Monday, January 21, 2019

About podcasts


I have, of course, known about podcasts for years, but never did anything with or about them.
I found the podcast app on my cell phone kind of by accident and checked to see if, perhaps, "Says You" (our favorite radio show) had a podcast.  It did.  I added it to my favorites but never did anything about it...or figured out what to do about it.

But with our new sleeping arrangement -- and who knows how long it will last -- I've been learning about podcasts.  Walt tried sleeping upstairs, but he does better downstairs, and he has been falling asleep at 9:30, lights out and golf on, leaving me with an evening with nothing to do and too early to sleep!

Sometimes I sit in my office here and muddle about on the Internet, but once I get into my chair there was nothing to do but watch golfer after golfer after golfer just miss the hole at the end of their round of play.  I almost want to cheer when a ball actually goes INTO the hole.  Since this condition of Walt's started, I'll bet I have seen 100 golfers just barely miss the hole on the first try.

And I've started listening to "Says You."  Last night was funny.  The stage is set up with two teams of 3 at tables opposite each other, with 2 scorekeepers in between.


From left to right that's Caroline, Arnie, Paula, 2 scorekeepers, Tony, Francine and Barry.  Got that?

As I was listening to the show I realized something was wrong.  Host Richard was calling on the panelists but I was hearing Arnie in my right ear and Tony in my left and that just was not right.  When I switched the earplugs around, then the panelists were in the correct ear and all was right with the world.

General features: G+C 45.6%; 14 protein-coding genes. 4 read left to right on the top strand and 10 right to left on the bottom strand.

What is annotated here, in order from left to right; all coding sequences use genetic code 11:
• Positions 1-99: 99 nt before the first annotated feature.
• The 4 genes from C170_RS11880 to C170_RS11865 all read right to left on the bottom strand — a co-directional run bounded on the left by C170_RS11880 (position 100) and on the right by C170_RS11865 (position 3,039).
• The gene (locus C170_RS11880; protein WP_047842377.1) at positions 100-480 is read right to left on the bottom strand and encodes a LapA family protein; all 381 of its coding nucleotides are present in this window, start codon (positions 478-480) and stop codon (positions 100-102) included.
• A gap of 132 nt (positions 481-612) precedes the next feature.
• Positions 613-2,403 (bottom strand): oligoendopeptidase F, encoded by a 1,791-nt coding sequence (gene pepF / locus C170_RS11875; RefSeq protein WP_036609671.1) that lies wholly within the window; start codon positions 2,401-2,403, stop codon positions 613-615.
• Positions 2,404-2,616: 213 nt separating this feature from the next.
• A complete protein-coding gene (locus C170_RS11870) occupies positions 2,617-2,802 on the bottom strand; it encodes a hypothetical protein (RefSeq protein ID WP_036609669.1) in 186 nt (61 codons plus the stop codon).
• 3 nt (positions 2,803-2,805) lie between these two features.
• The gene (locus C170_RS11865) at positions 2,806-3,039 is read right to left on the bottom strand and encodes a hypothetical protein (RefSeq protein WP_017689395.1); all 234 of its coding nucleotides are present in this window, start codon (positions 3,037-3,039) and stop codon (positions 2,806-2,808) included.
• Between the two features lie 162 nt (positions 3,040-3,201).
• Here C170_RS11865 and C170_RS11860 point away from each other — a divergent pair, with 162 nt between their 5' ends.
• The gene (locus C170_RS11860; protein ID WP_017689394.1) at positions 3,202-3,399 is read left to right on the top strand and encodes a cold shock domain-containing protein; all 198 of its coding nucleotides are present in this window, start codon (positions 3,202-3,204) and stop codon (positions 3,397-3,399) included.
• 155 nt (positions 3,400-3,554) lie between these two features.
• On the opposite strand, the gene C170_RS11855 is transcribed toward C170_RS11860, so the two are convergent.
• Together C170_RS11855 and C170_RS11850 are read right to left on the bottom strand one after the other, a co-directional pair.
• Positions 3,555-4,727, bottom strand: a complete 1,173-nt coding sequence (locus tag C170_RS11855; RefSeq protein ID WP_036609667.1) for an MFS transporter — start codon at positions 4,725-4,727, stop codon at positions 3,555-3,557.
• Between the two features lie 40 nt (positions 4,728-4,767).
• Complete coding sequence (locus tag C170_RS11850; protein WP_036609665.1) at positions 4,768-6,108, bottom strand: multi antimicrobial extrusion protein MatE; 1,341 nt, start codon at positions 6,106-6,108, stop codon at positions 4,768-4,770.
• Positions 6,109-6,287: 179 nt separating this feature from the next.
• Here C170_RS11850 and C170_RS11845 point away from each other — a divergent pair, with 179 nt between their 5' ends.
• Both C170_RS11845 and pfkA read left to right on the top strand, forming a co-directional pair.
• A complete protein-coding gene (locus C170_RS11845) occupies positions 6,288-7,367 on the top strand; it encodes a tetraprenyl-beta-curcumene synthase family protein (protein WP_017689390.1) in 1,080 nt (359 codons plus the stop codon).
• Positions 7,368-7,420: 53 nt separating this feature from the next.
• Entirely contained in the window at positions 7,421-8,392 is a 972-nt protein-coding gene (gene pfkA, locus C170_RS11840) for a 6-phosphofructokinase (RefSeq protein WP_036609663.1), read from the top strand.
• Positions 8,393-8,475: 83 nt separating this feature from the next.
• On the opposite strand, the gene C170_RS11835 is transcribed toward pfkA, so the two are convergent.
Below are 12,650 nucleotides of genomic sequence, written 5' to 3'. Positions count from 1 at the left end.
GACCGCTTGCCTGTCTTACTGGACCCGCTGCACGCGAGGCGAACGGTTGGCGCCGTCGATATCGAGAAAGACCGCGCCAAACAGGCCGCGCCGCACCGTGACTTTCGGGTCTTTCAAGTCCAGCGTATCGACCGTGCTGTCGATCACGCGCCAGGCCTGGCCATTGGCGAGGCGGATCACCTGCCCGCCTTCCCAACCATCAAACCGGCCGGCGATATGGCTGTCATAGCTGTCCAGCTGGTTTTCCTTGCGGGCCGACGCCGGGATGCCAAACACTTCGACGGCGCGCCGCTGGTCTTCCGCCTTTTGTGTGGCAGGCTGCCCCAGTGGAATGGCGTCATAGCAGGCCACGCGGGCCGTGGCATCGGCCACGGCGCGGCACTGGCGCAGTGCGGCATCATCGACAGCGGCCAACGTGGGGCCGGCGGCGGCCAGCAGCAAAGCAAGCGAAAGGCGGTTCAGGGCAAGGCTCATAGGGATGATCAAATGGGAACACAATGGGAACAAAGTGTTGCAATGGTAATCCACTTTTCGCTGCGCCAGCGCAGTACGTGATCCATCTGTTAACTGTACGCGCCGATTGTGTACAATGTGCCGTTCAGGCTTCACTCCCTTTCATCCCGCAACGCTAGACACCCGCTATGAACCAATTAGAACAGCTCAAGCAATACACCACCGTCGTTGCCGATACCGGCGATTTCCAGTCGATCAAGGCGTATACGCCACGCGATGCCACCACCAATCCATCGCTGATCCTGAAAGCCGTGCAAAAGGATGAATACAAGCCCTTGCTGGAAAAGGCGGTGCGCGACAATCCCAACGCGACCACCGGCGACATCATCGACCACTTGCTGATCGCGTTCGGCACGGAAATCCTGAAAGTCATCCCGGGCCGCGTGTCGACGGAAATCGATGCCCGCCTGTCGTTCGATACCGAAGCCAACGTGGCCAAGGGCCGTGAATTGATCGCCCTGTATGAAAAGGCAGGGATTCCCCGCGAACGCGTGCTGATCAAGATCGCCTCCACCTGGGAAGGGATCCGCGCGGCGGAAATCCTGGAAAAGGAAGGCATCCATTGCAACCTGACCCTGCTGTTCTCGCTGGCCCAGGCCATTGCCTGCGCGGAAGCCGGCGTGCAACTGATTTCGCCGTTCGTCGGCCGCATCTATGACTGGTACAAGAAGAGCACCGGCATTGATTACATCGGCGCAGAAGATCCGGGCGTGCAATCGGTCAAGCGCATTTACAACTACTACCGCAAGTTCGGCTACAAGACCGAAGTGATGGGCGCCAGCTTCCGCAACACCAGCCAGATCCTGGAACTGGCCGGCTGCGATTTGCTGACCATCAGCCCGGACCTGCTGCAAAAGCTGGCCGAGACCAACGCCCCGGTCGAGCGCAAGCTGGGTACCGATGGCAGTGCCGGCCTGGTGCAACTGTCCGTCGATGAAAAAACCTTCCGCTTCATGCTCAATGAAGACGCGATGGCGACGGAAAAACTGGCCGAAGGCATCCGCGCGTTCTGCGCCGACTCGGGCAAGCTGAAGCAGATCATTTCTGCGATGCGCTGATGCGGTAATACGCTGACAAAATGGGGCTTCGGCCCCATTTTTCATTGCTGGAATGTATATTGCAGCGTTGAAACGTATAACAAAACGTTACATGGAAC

With the success of "Says You," I also downloaded the podcast for "Check Please, Bay Area," the San Francisco PBS show which reviews local restaurants.  We used to love that show until ComCast in its wisdom decided to deny us access to the San Francisco PBS station.  So we have not seen it in a long time.  But I can at least get the sound of it...but I don't listen that much because it's just not the same without the video of the food they are talking about to go along with the critiques.

When I began giving up Rachel Maddow so Walt could watch the PBS news hour, I discovered that I could get her show as a podcast, so that is now part of my nightly company.

For a time I listened to an Outlander podcast.  Two women critique each show after it airs.  It's an hour podcast ending with emails from listeners commenting on their show the previous week.  I only made it through 1-1/2 shows before I realized I wasn't interested at all.  Too much giggling, men ogling (Jamie, Murtah, Roger), too much criticism about things left out from the book, etc.  It just made me sad that I could not relate to most of what was being podcasted, so I dropped it.

Then I saw a TV report on podcasts and it sent me searching through the lists to see what else interested me.  I can't remember how many podcasts a day are uploaded to the Internet.  I barely touched the tip of the iceberg. 

I discovered that if I can't watch Morning Joe, I can hear it as a podcast.  I also added a couple of NPR shows I have enjoyed.  I thought Andy Cohen's show would be fun to listen to since I hear so much about it and never watch it.  "Stuff You Should Know" looked interesting, the current episode being about how lobotomies work.  I also added The Daily Show and Sunday Morning's Willie Geist show, which I always record and almost never watch (now I can always record and almost never listen).  There are a couple of show biz podcasts, one of which, Theater Talk, has been a favorite TV show which seems not to be broadcast any more.  There are several episodes, supposedly, on the podcast, but I haven't been able to get any of them to load yet.